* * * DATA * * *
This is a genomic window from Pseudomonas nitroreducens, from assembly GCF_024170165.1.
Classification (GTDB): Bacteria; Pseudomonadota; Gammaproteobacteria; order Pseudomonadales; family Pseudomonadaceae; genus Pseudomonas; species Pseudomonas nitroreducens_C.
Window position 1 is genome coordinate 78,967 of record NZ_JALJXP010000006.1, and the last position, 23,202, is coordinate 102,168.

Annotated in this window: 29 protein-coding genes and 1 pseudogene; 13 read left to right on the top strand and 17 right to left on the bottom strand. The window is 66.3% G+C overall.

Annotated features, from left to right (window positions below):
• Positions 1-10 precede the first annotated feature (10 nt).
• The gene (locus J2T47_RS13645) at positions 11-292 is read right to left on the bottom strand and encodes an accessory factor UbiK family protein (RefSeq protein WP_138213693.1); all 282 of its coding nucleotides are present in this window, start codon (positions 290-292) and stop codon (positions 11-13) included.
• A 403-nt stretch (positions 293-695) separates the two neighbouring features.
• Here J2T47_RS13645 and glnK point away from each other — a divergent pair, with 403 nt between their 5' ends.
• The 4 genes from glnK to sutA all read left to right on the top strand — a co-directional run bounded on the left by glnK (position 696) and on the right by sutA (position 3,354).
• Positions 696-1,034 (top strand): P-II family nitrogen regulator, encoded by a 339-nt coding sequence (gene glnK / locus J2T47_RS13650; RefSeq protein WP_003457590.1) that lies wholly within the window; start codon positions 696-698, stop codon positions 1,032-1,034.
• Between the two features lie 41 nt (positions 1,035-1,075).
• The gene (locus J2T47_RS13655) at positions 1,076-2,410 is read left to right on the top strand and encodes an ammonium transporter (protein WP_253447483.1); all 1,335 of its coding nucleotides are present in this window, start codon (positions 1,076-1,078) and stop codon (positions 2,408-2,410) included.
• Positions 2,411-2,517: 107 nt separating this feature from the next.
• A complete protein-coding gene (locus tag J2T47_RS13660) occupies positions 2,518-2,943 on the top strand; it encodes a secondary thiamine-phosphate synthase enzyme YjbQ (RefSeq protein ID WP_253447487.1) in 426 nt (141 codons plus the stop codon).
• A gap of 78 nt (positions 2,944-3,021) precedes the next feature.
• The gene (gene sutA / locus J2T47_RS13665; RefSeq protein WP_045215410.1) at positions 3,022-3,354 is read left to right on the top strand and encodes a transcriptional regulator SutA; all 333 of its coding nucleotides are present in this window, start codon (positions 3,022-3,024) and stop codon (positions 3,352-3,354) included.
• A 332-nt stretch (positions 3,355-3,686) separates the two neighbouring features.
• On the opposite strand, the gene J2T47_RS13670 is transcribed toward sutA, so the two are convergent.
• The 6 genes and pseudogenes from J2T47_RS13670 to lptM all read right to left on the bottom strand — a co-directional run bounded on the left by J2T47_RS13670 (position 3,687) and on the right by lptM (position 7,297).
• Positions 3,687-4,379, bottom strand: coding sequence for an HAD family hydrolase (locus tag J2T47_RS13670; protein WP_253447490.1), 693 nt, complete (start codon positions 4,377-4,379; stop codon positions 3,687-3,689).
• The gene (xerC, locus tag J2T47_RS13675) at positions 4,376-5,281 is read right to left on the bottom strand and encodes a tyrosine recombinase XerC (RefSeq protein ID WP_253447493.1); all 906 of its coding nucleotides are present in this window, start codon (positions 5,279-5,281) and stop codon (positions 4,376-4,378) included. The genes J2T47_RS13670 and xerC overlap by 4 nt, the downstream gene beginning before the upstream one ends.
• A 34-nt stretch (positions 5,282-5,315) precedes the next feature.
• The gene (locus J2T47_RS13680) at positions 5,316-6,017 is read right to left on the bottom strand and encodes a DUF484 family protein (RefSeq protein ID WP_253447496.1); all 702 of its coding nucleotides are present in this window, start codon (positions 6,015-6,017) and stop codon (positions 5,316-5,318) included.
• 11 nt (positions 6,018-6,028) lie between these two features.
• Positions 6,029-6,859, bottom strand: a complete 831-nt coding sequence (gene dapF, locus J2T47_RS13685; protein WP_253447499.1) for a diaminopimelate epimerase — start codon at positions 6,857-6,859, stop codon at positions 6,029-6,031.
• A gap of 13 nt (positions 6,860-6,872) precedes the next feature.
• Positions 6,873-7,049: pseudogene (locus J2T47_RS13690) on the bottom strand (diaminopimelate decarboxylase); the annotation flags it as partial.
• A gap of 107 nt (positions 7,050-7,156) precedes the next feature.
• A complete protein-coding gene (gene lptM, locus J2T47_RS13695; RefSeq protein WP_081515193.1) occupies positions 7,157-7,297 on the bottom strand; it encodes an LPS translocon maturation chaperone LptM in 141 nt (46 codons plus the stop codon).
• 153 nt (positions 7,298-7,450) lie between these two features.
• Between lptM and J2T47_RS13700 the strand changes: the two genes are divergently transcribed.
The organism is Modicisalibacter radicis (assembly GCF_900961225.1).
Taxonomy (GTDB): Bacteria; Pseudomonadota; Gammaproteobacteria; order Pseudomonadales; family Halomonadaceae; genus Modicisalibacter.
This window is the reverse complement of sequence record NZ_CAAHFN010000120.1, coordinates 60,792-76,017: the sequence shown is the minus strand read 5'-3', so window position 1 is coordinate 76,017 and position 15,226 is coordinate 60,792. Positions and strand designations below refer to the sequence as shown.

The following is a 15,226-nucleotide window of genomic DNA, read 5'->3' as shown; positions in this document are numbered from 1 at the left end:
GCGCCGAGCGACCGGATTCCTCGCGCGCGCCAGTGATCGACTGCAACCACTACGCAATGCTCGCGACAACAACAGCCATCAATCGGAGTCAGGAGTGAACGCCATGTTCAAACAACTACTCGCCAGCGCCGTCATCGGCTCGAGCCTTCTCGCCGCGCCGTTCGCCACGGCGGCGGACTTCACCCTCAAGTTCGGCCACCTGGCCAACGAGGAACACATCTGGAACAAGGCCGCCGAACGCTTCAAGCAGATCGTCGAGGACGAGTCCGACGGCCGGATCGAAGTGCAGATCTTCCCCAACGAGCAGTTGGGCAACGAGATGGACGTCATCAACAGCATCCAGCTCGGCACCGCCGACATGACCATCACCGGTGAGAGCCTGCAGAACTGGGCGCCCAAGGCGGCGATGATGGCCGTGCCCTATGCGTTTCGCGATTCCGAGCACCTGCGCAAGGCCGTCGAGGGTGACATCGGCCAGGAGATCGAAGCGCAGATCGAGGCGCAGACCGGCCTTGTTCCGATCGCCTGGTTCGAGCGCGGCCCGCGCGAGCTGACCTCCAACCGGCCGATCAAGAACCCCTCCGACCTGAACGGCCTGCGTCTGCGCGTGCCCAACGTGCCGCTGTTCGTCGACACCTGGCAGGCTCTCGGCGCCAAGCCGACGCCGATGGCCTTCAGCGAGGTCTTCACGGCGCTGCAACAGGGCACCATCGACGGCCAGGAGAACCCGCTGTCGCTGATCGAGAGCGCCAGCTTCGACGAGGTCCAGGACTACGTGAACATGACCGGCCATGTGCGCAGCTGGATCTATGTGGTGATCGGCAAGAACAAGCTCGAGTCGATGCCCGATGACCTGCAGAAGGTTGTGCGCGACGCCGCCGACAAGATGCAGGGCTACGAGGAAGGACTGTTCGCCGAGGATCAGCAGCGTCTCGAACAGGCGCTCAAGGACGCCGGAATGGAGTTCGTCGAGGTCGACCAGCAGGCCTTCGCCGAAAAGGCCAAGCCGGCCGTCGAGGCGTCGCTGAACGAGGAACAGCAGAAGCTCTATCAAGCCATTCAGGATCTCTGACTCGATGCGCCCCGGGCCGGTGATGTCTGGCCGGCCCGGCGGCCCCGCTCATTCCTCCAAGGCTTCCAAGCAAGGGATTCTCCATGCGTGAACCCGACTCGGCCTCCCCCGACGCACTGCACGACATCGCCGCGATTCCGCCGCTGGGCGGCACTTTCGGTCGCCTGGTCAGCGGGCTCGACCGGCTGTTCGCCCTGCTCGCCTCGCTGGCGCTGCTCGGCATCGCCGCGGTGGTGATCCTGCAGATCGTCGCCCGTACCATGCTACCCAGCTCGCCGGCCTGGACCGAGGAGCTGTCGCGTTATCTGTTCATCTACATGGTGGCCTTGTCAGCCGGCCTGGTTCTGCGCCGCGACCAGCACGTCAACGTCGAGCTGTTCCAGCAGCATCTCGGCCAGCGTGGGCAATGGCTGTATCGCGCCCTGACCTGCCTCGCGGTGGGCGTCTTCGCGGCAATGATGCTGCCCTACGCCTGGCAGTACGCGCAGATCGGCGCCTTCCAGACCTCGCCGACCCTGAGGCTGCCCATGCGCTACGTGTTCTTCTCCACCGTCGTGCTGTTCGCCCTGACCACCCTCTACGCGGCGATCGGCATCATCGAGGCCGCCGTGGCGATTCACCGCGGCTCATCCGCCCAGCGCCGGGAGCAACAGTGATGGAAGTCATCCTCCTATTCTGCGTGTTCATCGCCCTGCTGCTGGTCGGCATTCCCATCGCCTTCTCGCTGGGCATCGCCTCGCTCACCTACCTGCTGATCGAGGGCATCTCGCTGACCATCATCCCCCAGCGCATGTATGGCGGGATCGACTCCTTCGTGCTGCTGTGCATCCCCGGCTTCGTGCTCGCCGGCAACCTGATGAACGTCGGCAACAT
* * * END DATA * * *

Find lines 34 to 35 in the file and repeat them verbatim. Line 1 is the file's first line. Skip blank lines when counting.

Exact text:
Taxonomy (GTDB): Bacteria; Pseudomonadota; Gammaproteobacteria; order Pseudomonadales; family Halomonadaceae; genus Modicisalibacter.
This window is the reverse complement of sequence record NZ_CAAHFN010000120.1, coordinates 60,792-76,017: the sequence shown is the minus strand read 5'-3', so window position 1 is coordinate 76,017 and position 15,226 is coordinate 60,792. Positions and strand designations below refer to the sequence as shown.